Opposition officials in Zimbabwe say several activists were either abducted or arrested Friday ahead of a planned protest over the introduction of controversial bond notes.
By late Friday some activists could not be located. Police moved in large numbers to the venue of the protest against the bond notes President Robert Mugabe’s government wants to introduce this month to ease the country's cash shortages.
Two vehicles were burnt early Friday that were carrying activists coordinating the protests. Patson Dzamara, an activist who was abducted and later released, said the assailants took him into their vehicle and later dropped him naked in some bushes after assaulting him.
Speaking on his hospital bed to reporters, he said he suspected state security agents were behind the incident.
“It was not an easy and palatable experience," said Dzamara . "However, I am not at all discouraged by what happened today. That is not going to deter and discourage me from fighting for a better Zimbabwe. I can sacrifice all those things (burnt cars) for as long as it is for a better Zimbabwe. I know that one day we are going to welcome a new and better Zimbabwe. And these are some of the prices we are having to pay."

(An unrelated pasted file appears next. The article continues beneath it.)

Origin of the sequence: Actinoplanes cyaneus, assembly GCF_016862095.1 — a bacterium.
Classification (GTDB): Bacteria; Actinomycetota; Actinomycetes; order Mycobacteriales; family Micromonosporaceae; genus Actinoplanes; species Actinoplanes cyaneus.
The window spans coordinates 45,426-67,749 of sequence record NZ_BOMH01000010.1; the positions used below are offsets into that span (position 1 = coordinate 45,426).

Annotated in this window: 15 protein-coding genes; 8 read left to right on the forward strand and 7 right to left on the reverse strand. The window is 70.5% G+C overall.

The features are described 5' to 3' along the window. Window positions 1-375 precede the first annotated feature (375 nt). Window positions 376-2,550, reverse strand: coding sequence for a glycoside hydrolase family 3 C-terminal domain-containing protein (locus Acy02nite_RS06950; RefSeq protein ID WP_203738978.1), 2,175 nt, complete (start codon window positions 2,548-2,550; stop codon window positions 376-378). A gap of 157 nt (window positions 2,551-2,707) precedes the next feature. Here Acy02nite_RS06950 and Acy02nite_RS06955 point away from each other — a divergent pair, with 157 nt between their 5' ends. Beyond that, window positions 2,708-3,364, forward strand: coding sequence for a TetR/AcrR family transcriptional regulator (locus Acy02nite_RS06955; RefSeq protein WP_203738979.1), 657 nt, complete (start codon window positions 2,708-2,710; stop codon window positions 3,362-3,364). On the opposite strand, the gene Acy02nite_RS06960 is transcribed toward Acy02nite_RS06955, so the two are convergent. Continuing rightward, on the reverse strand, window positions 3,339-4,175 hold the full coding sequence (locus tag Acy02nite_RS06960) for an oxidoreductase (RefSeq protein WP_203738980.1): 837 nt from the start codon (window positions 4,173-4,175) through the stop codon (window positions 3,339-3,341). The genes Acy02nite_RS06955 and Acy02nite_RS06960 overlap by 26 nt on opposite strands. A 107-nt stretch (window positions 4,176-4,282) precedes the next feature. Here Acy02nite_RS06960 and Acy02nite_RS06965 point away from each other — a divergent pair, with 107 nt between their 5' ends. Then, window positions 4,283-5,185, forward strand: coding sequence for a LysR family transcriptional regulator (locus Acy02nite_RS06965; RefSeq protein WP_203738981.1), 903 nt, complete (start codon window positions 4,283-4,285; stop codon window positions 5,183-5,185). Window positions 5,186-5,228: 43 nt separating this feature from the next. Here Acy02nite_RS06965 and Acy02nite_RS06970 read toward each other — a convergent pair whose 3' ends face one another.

Activist Patson Dzamara was abducted and later released Friday. He says that is not going to deter and discourage him from fighting for a better Zimbabwe, Harare, Zimbabwe, Nov. 18, 2016. (S. Mhofu)
Zimbabwe's political opposition accuse the Mugabe government of failing to end corruption and the abuse of human rights. Opposition leaders say the central bank's introduction of new the bond notes will not deal with such issues, but will instead plunge the nation back to the days of hyperinflation and shortages, when Zimbabwe's currency became essentially worthless.
Zimbabwe abandoned its currency in February, 2009 amid hyperinflation. Since then, it has been using all major foreign currencies, but mostly the U.S. dollar.
Zimbabwe Protests: Zimbabwean riot police clash with protestors during a demonstration against the introduction of bond notes by the Reserve Bank of Zimbabwe, in Harare, Wednesday, Aug. 17, 2016.
The government says the new bond notes, which will trade at par with the U.S. dollar, would ease cash shortages and stop smuggling of foreign currency out of the country.
The government has since said it will go ahead with introducing bond notes despite threats of protests like the one which had been set for this Friday.